Best way to access two networks from one PC

May 28, 2010 at 11:27:43
Hi there,
I have the following problem and would appreciate any suggestions on the best way to solve it.

There are two LANs, both in the same building. The first is company-wide. My office has one PC that accesses a server on that LAN to get some realtime information from another part of the building. The PC has a static IP on that network. Contacting that one other server on the LAN is the only thing I need to on this LAN.

The second LAN is the one within our office itself. It's a very simple setup with an Apple Airport router and a couple computers attached. It also gives these computers access to the internet.

What I would like to do is maintain the PC's access to the first LAN, but also give it access to our office LAN and the internet. In other words, I want to connect the PC to both networks at once.

What's the best way? Is it possible without buying a second NIC for the PC? Is there a way to connect the router in the office to both networks at once, and connect the PC to that? It is fine if the other computers on my office LAN also have access to the company LAN, but they must keep their internet access.

Thanks in advance for any help you can offer!

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May 28, 2010 at 11:45:33
Who setup your network? DId they do this because of security to prevent the other LAN from being connected to the Internet?

If security is not an issue then yes all you need is a simple router to connect the LANs. You want the Internet accesable LAN to be connected to External (WAN) side of the router and you will want to give it a static IPs for each LAN on appropriate router connection. Don't forget to setup a Reservation in your DHCP servers.

If the router has IP Filtering then you will need to setup port forwarding for ICMP and what ever else you need to get through. You may just op to for "Allow Any" to turn off the Firewall. If you do that make sure you do not allow DHCP through or you will get into DHCP wars between the servers depending on the TTL.

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May 28, 2010 at 12:15:57
the pc with the static ip, does it have a gateway entry?

Putting a second nic this pc should be cheaper than putting in a router. but you need to answer the question to determine if this is a viable course of action.

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May 28, 2010 at 12:45:56
Thanks for the replies!

Security is not really a concern, because the office internet connection is highly firewalled by company (basically allows no incoming traffic). I think I get what you are saying, but just for the sake of concreteness, let's say the following (no these are not the real IPs, but I guess it doesn't matter since they're local anyway):
office LAN: router connected to internet via ethernet jack to company's main connection. Internet IP of router is static. Router acts as DHCP server on LAN with address Connected computers have IPs in the range
company LAN: wired throughout building. Gateway address is and possible IPs are PC on this LAN has IP, and server we talk to has IP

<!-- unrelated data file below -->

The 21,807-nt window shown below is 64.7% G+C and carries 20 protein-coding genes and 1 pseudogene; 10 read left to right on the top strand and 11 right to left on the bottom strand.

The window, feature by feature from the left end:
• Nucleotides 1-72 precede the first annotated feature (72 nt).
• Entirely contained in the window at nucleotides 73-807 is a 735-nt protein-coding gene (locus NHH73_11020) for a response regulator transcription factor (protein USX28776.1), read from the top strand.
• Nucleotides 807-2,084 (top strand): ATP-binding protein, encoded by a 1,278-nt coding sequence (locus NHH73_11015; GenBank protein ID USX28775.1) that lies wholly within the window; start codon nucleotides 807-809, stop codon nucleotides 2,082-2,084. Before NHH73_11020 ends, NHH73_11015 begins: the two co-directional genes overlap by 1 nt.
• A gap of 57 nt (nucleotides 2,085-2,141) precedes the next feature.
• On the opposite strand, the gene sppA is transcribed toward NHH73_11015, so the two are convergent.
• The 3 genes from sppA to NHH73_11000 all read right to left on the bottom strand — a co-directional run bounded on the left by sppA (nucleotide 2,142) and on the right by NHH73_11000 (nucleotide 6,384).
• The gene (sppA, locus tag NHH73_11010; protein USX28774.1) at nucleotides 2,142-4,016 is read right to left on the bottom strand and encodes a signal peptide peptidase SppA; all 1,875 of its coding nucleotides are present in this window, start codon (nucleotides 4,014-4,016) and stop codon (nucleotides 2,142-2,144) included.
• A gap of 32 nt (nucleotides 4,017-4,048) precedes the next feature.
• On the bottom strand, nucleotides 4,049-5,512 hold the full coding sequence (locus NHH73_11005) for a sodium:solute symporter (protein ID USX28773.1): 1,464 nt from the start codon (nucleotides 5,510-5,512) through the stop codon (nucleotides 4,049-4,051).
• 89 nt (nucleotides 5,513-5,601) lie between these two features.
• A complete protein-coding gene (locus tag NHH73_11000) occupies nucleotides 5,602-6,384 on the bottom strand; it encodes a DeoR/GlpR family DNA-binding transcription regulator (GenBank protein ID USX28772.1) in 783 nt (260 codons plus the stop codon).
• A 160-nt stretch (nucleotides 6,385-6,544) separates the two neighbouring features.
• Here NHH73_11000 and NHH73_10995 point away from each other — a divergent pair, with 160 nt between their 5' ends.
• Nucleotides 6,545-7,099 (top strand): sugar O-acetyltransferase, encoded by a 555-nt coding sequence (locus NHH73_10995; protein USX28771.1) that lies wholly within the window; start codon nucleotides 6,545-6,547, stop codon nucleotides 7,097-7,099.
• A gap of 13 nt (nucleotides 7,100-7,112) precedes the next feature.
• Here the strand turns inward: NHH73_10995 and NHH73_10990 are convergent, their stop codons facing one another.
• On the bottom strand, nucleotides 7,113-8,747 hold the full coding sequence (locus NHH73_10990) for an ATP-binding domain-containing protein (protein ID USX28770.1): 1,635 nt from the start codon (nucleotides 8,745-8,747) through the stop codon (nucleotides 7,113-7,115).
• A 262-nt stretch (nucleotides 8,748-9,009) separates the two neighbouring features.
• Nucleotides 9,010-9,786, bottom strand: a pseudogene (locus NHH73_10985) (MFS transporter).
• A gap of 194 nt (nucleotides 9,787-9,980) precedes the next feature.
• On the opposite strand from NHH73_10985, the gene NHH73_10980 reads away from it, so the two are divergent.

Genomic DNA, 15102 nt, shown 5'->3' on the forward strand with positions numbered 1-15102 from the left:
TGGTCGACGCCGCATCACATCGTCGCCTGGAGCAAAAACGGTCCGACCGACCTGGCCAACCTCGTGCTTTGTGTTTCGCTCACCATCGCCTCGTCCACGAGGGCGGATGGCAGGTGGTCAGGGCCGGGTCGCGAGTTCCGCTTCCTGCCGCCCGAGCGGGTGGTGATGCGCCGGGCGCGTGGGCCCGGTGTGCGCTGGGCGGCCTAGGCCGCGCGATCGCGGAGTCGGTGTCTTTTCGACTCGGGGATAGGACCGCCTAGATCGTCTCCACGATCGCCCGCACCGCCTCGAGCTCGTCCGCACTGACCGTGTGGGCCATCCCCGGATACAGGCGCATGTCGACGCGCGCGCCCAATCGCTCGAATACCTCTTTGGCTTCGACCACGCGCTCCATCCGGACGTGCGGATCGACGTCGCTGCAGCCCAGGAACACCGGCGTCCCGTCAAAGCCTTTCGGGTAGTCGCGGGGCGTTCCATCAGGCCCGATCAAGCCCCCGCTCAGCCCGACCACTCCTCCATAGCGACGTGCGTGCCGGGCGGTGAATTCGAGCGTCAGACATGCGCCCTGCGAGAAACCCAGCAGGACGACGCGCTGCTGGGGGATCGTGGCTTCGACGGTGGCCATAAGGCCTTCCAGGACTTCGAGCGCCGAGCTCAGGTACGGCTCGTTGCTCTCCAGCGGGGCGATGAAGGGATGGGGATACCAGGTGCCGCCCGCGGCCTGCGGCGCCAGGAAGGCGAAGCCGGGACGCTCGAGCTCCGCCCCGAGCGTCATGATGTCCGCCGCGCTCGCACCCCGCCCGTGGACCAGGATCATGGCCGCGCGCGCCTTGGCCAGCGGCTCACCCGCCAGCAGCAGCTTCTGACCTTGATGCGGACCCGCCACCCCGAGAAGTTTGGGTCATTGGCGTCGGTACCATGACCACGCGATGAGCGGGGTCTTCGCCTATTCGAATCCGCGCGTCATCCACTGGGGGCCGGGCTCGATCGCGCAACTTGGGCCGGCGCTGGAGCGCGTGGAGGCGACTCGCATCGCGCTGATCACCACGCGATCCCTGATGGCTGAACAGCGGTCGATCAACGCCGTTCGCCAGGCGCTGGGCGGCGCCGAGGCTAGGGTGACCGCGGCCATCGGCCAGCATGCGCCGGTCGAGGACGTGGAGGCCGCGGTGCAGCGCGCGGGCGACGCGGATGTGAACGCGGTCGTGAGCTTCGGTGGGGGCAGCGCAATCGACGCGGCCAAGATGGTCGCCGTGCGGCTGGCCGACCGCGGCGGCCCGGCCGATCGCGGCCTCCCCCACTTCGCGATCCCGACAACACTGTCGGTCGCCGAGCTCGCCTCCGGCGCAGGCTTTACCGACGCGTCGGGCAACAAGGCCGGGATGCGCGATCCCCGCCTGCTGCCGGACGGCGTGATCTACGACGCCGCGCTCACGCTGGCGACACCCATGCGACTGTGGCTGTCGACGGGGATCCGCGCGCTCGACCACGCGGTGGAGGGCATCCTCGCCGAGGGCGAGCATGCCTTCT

You're saying I should:
1) Get new router. Connect WAN port to office LAN. Reserve it a static IP (e.g. on office LAN's router. Turn off DHCP on new router.
2) Connect new router to company LAN via LAN port on new router? But what do I tell the new router its IP is at this point or
3) Connect PC to new router. What IP should it have?
4) Use PC to contact company LAN server at, and office LAN computers at Connect to internet IPs/domains as normal.

The PC with the static IP has an IP (what I called above), subnet mask, and gateway (what I called entry in the internet config.

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May 28, 2010 at 12:47:29
One other question:

Do I really need a second router, or can I just plug the company LAN connection into a LAN port on the office router and configure it appropriately?

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May 28, 2010 at 12:59:29
Put a 2nd nic in the pc.
Take the gateway entry off the company lan nic. It is not needed.
Connect the 2nd nic to the office router.

You can now access the office lan and internet via the 2nd nic.
You can access the company reattime data on the 1st nic
No router required.

BTW the router discussed above would be to connect the office and company lans together at which point it does not matter which the realtimedata pc is connected to.
Do note that the office lan and the company lan need to be in different subnets.

btw if you put a router between the two networks this will result in two gateway entries which isn't allowed. You would need to drop your local internet access and go thru the main company's lan to the internet.

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May 28, 2010 at 14:27:39
>btw if you put a router between the two networks this will result
>in two gateway entries which isn't allowed. You would need to >
>drop your local internet access and go thru the main company's >lan to the internet.

This is kind of what I figured intuitively, but my networking kungfu wasn't strong enough to know for sure.
Thanks again for the help - it seems like the easiest thing is to shell out a couple bucks for another NIC and be done with it. Much appreciated!

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